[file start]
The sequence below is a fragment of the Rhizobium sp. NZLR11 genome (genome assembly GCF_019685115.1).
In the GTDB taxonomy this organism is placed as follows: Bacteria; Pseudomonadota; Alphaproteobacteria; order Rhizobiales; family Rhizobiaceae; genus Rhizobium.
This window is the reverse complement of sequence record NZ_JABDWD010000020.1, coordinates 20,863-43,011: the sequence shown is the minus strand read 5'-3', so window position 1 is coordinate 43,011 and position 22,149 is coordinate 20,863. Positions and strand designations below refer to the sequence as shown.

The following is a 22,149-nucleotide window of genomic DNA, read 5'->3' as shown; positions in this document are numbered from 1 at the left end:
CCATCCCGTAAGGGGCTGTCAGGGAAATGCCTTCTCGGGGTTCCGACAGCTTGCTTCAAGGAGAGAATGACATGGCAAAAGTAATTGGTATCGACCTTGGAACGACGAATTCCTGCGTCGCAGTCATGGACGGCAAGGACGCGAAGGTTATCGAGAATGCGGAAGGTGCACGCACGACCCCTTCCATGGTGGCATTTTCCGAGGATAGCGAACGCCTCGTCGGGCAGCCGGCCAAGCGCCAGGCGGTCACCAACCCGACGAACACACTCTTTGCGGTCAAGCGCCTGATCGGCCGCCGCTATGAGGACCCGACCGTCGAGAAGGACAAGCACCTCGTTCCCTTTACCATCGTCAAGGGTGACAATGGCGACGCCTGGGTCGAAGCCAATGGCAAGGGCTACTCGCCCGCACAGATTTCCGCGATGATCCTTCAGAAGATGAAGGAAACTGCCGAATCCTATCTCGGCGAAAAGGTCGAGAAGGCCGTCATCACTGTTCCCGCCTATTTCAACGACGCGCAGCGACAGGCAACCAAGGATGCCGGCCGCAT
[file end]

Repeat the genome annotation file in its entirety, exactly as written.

The sequence below is a fragment of the Rhizobium sp. NZLR11 genome (genome assembly GCF_019685115.1).
In the GTDB taxonomy this organism is placed as follows: Bacteria; Pseudomonadota; Alphaproteobacteria; order Rhizobiales; family Rhizobiaceae; genus Rhizobium.
This window is the reverse complement of sequence record NZ_JABDWD010000020.1, coordinates 20,863-43,011: the sequence shown is the minus strand read 5'-3', so window position 1 is coordinate 43,011 and position 22,149 is coordinate 20,863. Positions and strand designations below refer to the sequence as shown.

The following is a 22,149-nucleotide window of genomic DNA, read 5'->3' as shown; positions in this document are numbered from 1 at the left end:
CCATCCCGTAAGGGGCTGTCAGGGAAATGCCTTCTCGGGGTTCCGACAGCTTGCTTCAAGGAGAGAATGACATGGCAAAAGTAATTGGTATCGACCTTGGAACGACGAATTCCTGCGTCGCAGTCATGGACGGCAAGGACGCGAAGGTTATCGAGAATGCGGAAGGTGCACGCACGACCCCTTCCATGGTGGCATTTTCCGAGGATAGCGAACGCCTCGTCGGGCAGCCGGCCAAGCGCCAGGCGGTCACCAACCCGACGAACACACTCTTTGCGGTCAAGCGCCTGATCGGCCGCCGCTATGAGGACCCGACCGTCGAGAAGGACAAGCACCTCGTTCCCTTTACCATCGTCAAGGGTGACAATGGCGACGCCTGGGTCGAAGCCAATGGCAAGGGCTACTCGCCCGCACAGATTTCCGCGATGATCCTTCAGAAGATGAAGGAAACTGCCGAATCCTATCTCGGCGAAAAGGTCGAGAAGGCCGTCATCACTGTTCCCGCCTATTTCAACGACGCGCAGCGACAGGCAACCAAGGATGCCGGCCGCAT